Yours very faithfully,
John Barrow.

The meeting at length took place in Murray’s drawing-room, on the 17th of May, 1824. There were present
Mr. Murray,
Mr. Moore, Mr. J. C. Hobhouse, Colonel Doyle representing Lady Byron, Mr. Wilmot Horton representing Mrs. Leigh, and Mr. Luttrell, a friend of Moore’s. Young Mr. Murray—then sixteen; the only person of those assembled now living—was also in the room. The discussion was long and stormy before the meeting broke up, and nearly led to a challenge between Moore and Hobhouse. A reference to the agreement between Moore and Murray being necessary, for a long time that document could not be found; it was at length discovered, but only after the decision to commit the manuscript to the flames had been made and carried out, and the party remained until the last sheet of Lord Byron’s Memoirs had vanished in smoke up the Albemarle Street chimney.

Immediately after the burning, Mrs. Leigh wrote the following account to her friend, the Rev. Mr. Hodgson, an old friend of Byron’s:—

The Hon. Mrs. Leigh to the Rev. F. Hodgson.

“The parties, Messrs. Moore, Murray, Hobhouse, Col. Doyle for Lady B., and Mr. Wilmot for me, and Mr. Luttrell, a friend of Mr. Moore’s, met at Mr. Murray’s; and after a long dispute and nearly quarrelling, upon Mr. Wilmot stating what was my wish and opinion, the MS. was burnt, and Moore paid Murray the 2000 guineas. Immediately almost after this was done, the legal agreement between Moore and Murray (which had been mislaid) was found, and, strange to say, it appeared from it (what both had forgotten), that the property of the MS. was Murray’s bonâ fide. Consequently he had the right to dispose of it as he pleased; and as he had behaved most handsomely upon the occasion. . . . it was desired by our family that he should receive the 2000 guineas back.”*

But the Byrons did not repay the money. Mr. Moore would not permit it. He had borrowed the 2000 guineas

* ‘Memoir of the Rev. F. Hodgson,’ ii. 139-40.

from the Messrs.
Longman, and before he left the room, he repaid to Mr. Murray the sum he had received for the Memoirs, together with the interest during the time that the purchase-money had remained in his possession.

The statements made in the press, as to Lord Byron’s Memoirs having been burnt, occasioned much public excitement, and many applications were made to Mr. Murray for information on the subject. Amongst those who made particular inquiry was Mr. Jerdan, of the Literary Gazette, who inclosed to Mr. Murray the paragraph which he proposed to insert in his journal. Mr. Murray informed him that the account was so very erroneous, that he desired him either to condense it down to the smallest compass, or to omit it altogether. Mr. Jerdan, however, replied that the subject was of so much public interest, that he could not refuse to state the particulars, and the following was sent to him, prepared by Mr. Murray:—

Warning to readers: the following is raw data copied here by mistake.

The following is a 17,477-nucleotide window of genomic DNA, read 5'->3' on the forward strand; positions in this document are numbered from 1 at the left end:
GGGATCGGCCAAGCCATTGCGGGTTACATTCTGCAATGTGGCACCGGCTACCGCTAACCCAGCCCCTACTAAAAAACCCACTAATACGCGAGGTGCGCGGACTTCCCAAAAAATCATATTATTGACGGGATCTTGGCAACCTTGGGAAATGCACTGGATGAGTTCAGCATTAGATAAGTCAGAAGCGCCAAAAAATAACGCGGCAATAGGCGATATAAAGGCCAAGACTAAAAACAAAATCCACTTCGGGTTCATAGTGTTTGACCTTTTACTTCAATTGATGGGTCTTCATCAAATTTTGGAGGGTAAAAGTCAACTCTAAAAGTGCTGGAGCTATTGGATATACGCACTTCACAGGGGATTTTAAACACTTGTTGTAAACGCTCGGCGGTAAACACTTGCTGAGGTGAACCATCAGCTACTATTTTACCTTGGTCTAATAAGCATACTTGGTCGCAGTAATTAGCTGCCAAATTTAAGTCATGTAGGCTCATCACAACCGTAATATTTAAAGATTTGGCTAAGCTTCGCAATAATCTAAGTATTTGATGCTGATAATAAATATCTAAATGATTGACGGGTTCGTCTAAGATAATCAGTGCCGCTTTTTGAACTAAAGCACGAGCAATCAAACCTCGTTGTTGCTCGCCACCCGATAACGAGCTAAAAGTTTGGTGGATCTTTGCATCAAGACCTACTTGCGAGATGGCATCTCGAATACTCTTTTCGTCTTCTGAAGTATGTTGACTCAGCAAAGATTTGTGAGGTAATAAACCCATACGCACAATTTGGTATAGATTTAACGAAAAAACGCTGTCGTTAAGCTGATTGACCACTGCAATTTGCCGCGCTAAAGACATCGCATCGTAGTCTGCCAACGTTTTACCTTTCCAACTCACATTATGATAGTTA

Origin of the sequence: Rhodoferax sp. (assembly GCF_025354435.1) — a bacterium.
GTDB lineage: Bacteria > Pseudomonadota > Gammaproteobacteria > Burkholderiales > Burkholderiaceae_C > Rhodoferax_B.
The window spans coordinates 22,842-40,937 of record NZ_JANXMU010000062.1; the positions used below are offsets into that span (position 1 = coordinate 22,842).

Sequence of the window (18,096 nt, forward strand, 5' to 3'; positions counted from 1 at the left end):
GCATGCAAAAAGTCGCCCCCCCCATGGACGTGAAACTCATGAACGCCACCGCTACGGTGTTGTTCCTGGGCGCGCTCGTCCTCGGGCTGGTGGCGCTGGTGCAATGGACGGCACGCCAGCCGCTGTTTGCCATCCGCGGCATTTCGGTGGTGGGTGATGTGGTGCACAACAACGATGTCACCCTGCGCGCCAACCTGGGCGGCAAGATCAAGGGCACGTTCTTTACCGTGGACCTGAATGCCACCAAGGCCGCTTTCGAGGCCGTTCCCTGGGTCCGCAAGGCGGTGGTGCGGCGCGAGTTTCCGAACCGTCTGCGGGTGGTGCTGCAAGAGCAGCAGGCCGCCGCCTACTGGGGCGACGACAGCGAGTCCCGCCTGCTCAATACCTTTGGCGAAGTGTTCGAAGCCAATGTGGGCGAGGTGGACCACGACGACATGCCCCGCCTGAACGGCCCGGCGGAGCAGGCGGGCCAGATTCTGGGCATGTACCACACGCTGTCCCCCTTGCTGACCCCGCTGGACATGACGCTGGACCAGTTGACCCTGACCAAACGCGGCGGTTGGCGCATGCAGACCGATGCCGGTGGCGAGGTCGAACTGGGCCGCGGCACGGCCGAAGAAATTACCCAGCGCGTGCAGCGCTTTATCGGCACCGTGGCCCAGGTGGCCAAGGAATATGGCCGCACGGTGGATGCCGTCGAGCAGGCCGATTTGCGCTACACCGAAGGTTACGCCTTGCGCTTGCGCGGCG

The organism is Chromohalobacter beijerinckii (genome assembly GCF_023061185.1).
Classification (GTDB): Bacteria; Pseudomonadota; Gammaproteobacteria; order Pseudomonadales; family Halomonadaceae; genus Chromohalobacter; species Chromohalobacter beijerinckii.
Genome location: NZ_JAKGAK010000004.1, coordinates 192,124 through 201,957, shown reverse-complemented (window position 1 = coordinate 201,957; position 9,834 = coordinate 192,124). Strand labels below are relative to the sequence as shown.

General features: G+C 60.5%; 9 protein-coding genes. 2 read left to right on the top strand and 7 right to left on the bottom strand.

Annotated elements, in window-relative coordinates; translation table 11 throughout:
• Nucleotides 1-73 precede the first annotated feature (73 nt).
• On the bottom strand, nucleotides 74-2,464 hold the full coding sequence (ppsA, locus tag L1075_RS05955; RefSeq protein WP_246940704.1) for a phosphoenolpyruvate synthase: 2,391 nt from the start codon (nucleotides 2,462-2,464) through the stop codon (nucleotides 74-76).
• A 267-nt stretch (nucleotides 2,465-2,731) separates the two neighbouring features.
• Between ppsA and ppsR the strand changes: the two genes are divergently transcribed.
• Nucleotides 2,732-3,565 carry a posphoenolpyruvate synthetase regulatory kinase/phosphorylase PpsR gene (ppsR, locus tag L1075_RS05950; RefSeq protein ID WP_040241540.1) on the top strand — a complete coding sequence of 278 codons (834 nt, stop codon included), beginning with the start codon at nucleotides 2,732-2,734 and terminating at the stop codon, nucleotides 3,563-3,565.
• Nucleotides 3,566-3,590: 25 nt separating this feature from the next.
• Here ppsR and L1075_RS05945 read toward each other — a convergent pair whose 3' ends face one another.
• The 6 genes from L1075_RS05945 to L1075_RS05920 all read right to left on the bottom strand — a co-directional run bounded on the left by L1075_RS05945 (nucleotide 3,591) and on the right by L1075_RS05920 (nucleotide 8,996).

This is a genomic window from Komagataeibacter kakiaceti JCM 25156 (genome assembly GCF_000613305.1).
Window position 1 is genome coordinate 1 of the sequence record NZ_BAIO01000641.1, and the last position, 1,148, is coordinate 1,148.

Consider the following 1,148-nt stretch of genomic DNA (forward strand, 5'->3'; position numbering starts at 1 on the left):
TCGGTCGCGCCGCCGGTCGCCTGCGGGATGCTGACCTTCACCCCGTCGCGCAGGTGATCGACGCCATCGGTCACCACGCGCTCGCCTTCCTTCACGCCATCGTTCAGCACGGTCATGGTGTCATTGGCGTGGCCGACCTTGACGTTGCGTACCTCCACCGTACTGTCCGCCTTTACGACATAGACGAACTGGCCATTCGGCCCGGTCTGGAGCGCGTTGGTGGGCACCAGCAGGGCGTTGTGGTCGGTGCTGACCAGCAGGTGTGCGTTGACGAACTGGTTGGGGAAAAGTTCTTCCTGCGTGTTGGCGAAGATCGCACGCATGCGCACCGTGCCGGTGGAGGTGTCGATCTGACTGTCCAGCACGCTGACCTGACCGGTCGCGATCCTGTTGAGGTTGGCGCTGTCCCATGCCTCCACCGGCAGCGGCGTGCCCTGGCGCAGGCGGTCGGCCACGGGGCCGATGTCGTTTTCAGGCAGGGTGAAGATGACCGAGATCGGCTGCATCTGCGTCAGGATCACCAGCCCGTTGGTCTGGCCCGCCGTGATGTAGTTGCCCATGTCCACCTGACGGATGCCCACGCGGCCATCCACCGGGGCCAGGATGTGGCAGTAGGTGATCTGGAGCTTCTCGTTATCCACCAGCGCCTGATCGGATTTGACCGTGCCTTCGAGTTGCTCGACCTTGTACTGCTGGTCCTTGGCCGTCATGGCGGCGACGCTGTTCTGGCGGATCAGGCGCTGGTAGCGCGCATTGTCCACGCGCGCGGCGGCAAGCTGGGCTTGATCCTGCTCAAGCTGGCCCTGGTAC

“A general interest having been excited, touching the fate of Lord Byron’s Memoirs, written by himself, and reports, confused and incorrect, having got into circulation upon the subject, it has been deemed requisite to signify the real particulars. The manuscript of these Memoirs was purchased by Mr. Murray in the year 1821 for the sum of two thousand guineas, under certain stipulations which gave him the right of publishing them three months after his Lordship’s demise. When that event was authenticated, the Manuscript consequently remained at Mr. Murray’s absolute disposal; and a day or two after the melancholy intelligence reached London, Mr. Murray submitted to the near connections of the family that the MSS. should be destroyed. In consequence of this, five persons variously concerned in the matter were convened for discussion upon it. As these Memoirs were not calculated to augment the fame of the writer, and as some passages were penned in a spirit which his better feelings since had virtually retracted, Mr. Murray proposed that they should be destroyed, con-
sidering it a duty to sacrifice every view of profit to the noble author, by whose confidence and friendship he had been so long honoured. The result has been, that notwithstanding some opposition, he obtained the desired decision, and the Manuscript was forthwith committed to the flames. Mr. Murray was immediately reimbursed in the purchase-money by
Mr. Moore, although Mr. Murray had previously renounced every claim to repayment.”

The particulars of the transaction are more fully expressed in the following letter written by Mr. Murray to Mr. (afterwards Sir) Robert Wilmot Horton, two days after the destruction of the Manuscript. It seems that Mr. Moore had already made a representation to Mr. Horton which was not quite correct.*

John Murray to Mr. R. Wilmot Horton.
Albemarle Street, May 19th, 1824.
Dear Sir,

On my return home last night I found your letter, dated the 17th, calling on me for a specific answer whether I acknowledged the accuracy of the statement of Mr. Moore, communicated in it. However unpleasant it is to me, your requisition of a specific answer obliges me to say that I cannot, by any means, admit the accuracy of that statement; and in order to explain to you how Mr. Moore’s misapprehension may have arisen, and the ground upon which my assertion rests, I feel it necessary to trouble you with a statement of all the circumstances of the case, which will enable you to judge for yourself.

Lord Byron having made Mr. Moore a present of his Memoirs, Mr. Moore offered them for sale to Messrs. Longman and Co., who however declined to purchase them; Mr. Moore then made me a similar offer, which I accepted; and in November 1821, a joint assignment of the Memoirs was made to me by Lord Byron and Mr. Moore, with all legal technicalities, in consideration of a sum of 2000 guineas, which, on the execution of the agreement by Mr. Moore, I

* Lord J. Russell’sMemoirs, &c., of Thomas Moore,’ iv. p. 188.